The current Brexit debate is mainly about the transition period which will probably follow the UK’s exit from the EU in March 2019. I say probably because, while both sides agree on the principle of transition, the matter has not yet been negotiated between the UK team and the Commission: the EU Council is supposed to decide at its March summit meeting.
Senior Ministers in the UK (“the Brexit war cabinet”) have been discussing the sort of future relationship they want to have with the EU, but they may be distracted from that by hearing what the terms of a transition are likely to be. In any event, another exercise á la Lancaster House, or á la Florence speech, sketching the future in aspirational terms without spelling out what concessions might have to be offered – will not tell us much. Equally the fabled “seamless and frictionless partnership” that they want as a trade deal, will not happen without changes to the ‘red lines’.
So what is at issue? In general the idea of a transition is neither new – it was being discussed as long ago as the summer of 2016 – nor a major problem; but the terms on which it will be offered will create difficulties. The British think it is aimed at implementing a deal already done, and allowing time to business to adjust to new conditions, which means full agreement on Article 50 withdrawal must be done by March next year. Many observers think this is not possible, if only because there is no obvious solution to the Northern Ireland question in sight, and problems there lead to similar problems in the overall exit scenario.
What seems more likely therefore is that the transition period will be used to continue negotiation on the end result, and that is why the Commission has been suggesting a status quo agreement that makes no big change immediately. Legally, the UK will be out of the EU, with some political agreement about the future framework, but in practice the UK will have to respect all EU rules and regulations – this includes ECJ jurisdiction and budget payments.
One area where problems will arise is the trade agreements with third countries. The EU formula for this is that the UK must comply fully with EU trade policy during transition, which means no trade policy independence or negotiating with third countries until later.
If this is agreed – pace Liam Fox – the UK might be obliged to continue FTA treatment to eg Korean goods while Korea considers the UK outside the EU and not eligible for reciprocal treatment. Questions might also arise at WTO which has a commitment to MFN treatment and rules that define when you can derogate from that.
I do not know what lawyers will make of this but it would seem possible to make a bilateral deal between Korea and the UK on reciprocal customs treatment to avoid this unbalanced situation. At WTO one might hope that other members would not challenge the legal status of the parties, and keep the issue under cover.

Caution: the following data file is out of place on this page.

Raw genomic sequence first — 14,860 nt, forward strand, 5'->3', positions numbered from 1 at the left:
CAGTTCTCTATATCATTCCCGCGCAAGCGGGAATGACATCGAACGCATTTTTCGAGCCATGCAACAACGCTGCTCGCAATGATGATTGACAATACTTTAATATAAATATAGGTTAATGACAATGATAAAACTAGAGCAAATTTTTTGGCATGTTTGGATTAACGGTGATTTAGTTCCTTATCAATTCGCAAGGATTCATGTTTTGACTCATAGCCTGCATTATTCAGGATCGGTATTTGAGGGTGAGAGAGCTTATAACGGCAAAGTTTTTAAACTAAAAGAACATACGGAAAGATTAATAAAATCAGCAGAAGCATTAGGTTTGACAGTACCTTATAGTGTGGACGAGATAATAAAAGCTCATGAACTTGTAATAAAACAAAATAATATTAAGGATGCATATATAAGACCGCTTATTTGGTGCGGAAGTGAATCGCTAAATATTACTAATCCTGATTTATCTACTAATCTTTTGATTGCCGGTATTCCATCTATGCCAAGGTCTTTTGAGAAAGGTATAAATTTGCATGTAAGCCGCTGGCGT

Future long term relationship with the EU
Assuming that transition is agreed, what more needs to be done? Issues such as citizen’s rights, which are linked to immigration control and free movement rights, and the border in Ireland are not yet fully resolved. The financial settlement, agreed in outline in December, is still subject to detailed calculations and liable to cause political problems. A series of sectoral agreements, on issues such as aviation and fisheries, and reciprocal health benefits, are also still to be confirmed. “Nothing is agreed until everything is agreed”.
Into this mix a new idea has just emerged. Media reports suggest that the British will propose an approach which aims at varying alignment/divergence in regulations between UK and EU. Dubbed as the ‘three baskets’ approach this would imply total alignment with identical regulations at one end and virtually total rejection at the other, with divergence from the EU the rule. In between the proposal would be to seek agreement for regulations to be aligned where there is a shared objective but where that can be achieved by different means.
The EU has immediately commented that this would be unacceptable, and would amount to ‘cherry picking’ and therefore undermining the Single Market; but the more important question is what this approach would achieve? If the underlying objective is to secure some form of privileged access to the EU market, for services for example, it seems clear that this is not likely to be the result. Moving out of the Single Market and the Customs Union will have serious consequences, and the fact that there is no commitment to the legal framework which underpins these two institutional pillars is a major block to the concept of a seamless partnership.
Theresa May is to make a major speech later in the week.